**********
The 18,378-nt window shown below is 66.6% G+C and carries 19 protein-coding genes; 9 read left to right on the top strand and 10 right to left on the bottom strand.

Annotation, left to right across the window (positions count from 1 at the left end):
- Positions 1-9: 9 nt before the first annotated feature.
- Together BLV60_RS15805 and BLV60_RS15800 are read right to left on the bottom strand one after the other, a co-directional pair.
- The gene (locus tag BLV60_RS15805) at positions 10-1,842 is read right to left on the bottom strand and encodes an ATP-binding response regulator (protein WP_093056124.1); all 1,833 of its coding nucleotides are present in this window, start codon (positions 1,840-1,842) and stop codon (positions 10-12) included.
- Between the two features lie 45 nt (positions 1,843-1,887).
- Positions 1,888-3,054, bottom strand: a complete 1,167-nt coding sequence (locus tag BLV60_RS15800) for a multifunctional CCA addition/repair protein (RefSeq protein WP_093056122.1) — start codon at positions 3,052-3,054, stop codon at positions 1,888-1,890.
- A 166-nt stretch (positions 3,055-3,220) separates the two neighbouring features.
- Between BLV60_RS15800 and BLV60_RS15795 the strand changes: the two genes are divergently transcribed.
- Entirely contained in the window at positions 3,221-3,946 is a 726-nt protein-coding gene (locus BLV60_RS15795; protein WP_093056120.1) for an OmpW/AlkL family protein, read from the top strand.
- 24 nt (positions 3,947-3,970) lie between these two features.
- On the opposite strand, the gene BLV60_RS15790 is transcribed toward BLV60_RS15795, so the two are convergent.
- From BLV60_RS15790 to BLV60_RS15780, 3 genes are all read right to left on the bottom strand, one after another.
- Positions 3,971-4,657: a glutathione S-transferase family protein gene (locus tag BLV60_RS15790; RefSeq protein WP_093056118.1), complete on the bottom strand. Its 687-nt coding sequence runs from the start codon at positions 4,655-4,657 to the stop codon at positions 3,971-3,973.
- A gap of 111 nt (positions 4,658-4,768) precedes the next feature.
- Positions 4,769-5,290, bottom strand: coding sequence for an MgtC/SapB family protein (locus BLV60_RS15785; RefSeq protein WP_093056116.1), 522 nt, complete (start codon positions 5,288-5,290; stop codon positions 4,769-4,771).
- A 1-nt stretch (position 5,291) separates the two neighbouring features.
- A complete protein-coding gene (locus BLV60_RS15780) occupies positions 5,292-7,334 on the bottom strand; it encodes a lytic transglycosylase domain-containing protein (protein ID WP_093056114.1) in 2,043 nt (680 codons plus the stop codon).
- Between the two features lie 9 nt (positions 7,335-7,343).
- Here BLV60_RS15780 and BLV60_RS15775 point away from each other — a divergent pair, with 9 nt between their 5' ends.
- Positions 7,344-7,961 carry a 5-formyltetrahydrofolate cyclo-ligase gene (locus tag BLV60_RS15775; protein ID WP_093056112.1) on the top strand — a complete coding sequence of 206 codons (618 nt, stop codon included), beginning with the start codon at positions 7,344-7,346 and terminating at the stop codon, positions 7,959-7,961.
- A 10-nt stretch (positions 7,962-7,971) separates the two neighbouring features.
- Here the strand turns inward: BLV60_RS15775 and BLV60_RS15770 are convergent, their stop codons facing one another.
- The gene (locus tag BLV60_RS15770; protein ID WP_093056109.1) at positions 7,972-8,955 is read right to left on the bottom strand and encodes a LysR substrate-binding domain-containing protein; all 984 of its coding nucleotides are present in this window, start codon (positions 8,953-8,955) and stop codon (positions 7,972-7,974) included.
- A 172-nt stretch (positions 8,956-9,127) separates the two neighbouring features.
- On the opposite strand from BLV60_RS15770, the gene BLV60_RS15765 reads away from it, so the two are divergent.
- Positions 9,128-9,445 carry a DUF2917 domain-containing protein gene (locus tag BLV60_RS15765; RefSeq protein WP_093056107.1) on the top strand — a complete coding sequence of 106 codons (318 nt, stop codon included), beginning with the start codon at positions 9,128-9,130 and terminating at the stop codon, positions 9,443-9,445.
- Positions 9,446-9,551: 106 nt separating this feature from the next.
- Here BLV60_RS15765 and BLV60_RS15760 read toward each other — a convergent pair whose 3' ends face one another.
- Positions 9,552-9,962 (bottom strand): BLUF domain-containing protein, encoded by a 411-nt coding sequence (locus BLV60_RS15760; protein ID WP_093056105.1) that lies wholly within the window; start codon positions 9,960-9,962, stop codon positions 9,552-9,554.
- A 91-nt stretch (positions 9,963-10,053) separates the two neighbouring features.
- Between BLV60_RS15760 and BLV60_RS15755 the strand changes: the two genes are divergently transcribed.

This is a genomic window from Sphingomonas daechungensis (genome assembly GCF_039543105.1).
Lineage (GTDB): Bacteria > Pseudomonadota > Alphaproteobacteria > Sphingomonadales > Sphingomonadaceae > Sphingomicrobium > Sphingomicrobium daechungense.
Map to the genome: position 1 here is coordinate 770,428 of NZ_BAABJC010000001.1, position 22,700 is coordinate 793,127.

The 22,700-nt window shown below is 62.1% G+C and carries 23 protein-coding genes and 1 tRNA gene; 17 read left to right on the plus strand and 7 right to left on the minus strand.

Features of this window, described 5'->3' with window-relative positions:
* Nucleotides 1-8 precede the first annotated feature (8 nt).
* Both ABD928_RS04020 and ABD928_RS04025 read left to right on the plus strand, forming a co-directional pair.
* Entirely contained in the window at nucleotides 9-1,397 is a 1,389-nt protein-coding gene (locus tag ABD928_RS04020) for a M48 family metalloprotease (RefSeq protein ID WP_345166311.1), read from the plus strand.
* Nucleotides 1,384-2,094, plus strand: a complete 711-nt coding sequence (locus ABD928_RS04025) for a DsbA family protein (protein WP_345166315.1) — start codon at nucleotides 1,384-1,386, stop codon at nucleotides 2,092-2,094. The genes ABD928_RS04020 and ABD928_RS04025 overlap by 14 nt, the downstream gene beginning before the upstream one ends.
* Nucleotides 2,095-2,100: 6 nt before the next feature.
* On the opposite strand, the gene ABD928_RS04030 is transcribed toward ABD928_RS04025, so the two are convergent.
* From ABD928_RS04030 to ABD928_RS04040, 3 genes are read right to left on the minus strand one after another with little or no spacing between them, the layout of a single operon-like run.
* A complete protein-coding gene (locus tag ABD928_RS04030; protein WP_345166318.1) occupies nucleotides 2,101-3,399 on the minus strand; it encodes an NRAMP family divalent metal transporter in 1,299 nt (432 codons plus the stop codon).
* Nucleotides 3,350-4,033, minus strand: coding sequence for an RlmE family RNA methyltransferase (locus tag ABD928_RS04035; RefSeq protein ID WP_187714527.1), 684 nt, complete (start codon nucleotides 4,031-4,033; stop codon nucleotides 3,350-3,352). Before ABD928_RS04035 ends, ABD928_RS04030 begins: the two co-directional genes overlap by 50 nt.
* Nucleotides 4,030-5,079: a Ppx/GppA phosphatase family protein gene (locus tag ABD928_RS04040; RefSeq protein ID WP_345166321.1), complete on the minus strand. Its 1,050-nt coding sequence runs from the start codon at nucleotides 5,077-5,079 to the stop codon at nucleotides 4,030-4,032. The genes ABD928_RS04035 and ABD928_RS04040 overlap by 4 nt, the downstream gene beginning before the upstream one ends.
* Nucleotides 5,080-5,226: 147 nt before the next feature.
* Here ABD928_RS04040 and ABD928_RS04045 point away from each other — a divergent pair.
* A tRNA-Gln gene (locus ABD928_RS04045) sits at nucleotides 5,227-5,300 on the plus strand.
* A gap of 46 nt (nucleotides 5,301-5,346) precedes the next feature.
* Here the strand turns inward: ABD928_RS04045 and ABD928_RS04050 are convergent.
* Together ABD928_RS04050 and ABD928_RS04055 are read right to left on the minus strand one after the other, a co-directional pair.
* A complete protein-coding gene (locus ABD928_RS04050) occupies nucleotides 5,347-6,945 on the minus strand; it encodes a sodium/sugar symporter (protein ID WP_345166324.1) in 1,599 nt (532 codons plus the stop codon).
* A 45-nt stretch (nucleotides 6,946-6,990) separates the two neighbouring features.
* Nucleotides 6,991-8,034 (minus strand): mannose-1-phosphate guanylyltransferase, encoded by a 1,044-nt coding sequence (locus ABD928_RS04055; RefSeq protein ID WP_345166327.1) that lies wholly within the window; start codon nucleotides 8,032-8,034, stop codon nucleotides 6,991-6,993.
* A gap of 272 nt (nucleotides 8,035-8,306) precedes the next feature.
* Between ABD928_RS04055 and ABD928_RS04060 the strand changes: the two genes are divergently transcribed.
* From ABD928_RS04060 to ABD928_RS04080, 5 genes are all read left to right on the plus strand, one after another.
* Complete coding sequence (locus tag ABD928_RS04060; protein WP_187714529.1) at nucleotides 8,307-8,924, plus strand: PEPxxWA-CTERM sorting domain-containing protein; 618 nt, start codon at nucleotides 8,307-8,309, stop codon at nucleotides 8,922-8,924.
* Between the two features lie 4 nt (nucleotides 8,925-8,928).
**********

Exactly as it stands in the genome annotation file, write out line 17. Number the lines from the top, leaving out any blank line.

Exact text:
- A 1-nt stretch (position 5,291) separates the two neighbouring features.